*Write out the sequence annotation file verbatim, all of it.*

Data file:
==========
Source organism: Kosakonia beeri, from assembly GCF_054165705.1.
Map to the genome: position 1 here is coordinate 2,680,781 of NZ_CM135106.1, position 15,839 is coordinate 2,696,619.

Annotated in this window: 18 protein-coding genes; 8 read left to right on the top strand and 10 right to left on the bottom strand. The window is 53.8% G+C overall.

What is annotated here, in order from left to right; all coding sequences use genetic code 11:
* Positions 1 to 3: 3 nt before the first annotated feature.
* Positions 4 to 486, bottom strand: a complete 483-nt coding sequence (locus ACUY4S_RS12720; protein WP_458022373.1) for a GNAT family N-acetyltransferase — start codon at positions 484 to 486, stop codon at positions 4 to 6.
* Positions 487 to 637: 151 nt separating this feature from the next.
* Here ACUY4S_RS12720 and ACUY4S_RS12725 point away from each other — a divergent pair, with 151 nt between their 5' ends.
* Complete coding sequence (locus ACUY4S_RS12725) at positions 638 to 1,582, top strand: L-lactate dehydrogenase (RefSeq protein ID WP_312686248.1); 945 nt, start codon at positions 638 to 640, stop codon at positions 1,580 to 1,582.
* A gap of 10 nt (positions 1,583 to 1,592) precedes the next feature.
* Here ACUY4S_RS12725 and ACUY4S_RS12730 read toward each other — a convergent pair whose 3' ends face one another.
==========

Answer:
Source organism: Kosakonia beeri, from assembly GCF_054165705.1.
Map to the genome: position 1 here is coordinate 2,680,781 of NZ_CM135106.1, position 15,839 is coordinate 2,696,619.

Annotated in this window: 18 protein-coding genes; 8 read left to right on the top strand and 10 right to left on the bottom strand. The window is 53.8% G+C overall.

What is annotated here, in order from left to right; all coding sequences use genetic code 11:
* Positions 1 to 3: 3 nt before the first annotated feature.
* Positions 4 to 486, bottom strand: a complete 483-nt coding sequence (locus ACUY4S_RS12720; protein WP_458022373.1) for a GNAT family N-acetyltransferase — start codon at positions 484 to 486, stop codon at positions 4 to 6.
* Positions 487 to 637: 151 nt separating this feature from the next.
* Here ACUY4S_RS12720 and ACUY4S_RS12725 point away from each other — a divergent pair, with 151 nt between their 5' ends.
* Complete coding sequence (locus ACUY4S_RS12725) at positions 638 to 1,582, top strand: L-lactate dehydrogenase (RefSeq protein ID WP_312686248.1); 945 nt, start codon at positions 638 to 640, stop codon at positions 1,580 to 1,582.
* A gap of 10 nt (positions 1,583 to 1,592) precedes the next feature.
* Here ACUY4S_RS12725 and ACUY4S_RS12730 read toward each other — a convergent pair whose 3' ends face one another.